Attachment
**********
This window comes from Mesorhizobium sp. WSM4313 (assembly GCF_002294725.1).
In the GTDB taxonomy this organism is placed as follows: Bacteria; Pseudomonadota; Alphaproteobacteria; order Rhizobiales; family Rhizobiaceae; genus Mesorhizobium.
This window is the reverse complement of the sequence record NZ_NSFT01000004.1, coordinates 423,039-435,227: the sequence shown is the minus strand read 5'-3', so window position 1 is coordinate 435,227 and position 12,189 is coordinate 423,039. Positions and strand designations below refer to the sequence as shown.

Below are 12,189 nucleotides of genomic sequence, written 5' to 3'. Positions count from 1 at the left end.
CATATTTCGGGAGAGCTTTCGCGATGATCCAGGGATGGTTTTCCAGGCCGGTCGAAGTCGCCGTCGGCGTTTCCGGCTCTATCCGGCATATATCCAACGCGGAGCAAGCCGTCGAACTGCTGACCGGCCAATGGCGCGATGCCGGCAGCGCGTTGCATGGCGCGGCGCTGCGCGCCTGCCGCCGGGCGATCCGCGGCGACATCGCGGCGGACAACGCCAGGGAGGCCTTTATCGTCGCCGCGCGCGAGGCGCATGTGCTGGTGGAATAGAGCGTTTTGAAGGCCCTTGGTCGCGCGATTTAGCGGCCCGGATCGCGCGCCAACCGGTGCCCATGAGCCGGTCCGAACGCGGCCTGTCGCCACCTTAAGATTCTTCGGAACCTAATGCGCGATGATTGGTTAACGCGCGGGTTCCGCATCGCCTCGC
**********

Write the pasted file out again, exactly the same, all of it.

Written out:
This window comes from Mesorhizobium sp. WSM4313 (assembly GCF_002294725.1).
In the GTDB taxonomy this organism is placed as follows: Bacteria; Pseudomonadota; Alphaproteobacteria; order Rhizobiales; family Rhizobiaceae; genus Mesorhizobium.
This window is the reverse complement of the sequence record NZ_NSFT01000004.1, coordinates 423,039-435,227: the sequence shown is the minus strand read 5'-3', so window position 1 is coordinate 435,227 and position 12,189 is coordinate 423,039. Positions and strand designations below refer to the sequence as shown.

Below are 12,189 nucleotides of genomic sequence, written 5' to 3'. Positions count from 1 at the left end.
CATATTTCGGGAGAGCTTTCGCGATGATCCAGGGATGGTTTTCCAGGCCGGTCGAAGTCGCCGTCGGCGTTTCCGGCTCTATCCGGCATATATCCAACGCGGAGCAAGCCGTCGAACTGCTGACCGGCCAATGGCGCGATGCCGGCAGCGCGTTGCATGGCGCGGCGCTGCGCGCCTGCCGCCGGGCGATCCGCGGCGACATCGCGGCGGACAACGCCAGGGAGGCCTTTATCGTCGCCGCGCGCGAGGCGCATGTGCTGGTGGAATAGAGCGTTTTGAAGGCCCTTGGTCGCGCGATTTAGCGGCCCGGATCGCGCGCCAACCGGTGCCCATGAGCCGGTCCGAACGCGGCCTGTCGCCACCTTAAGATTCTTCGGAACCTAATGCGCGATGATTGGTTAACGCGCGGGTTCCGCATCGCCTCGC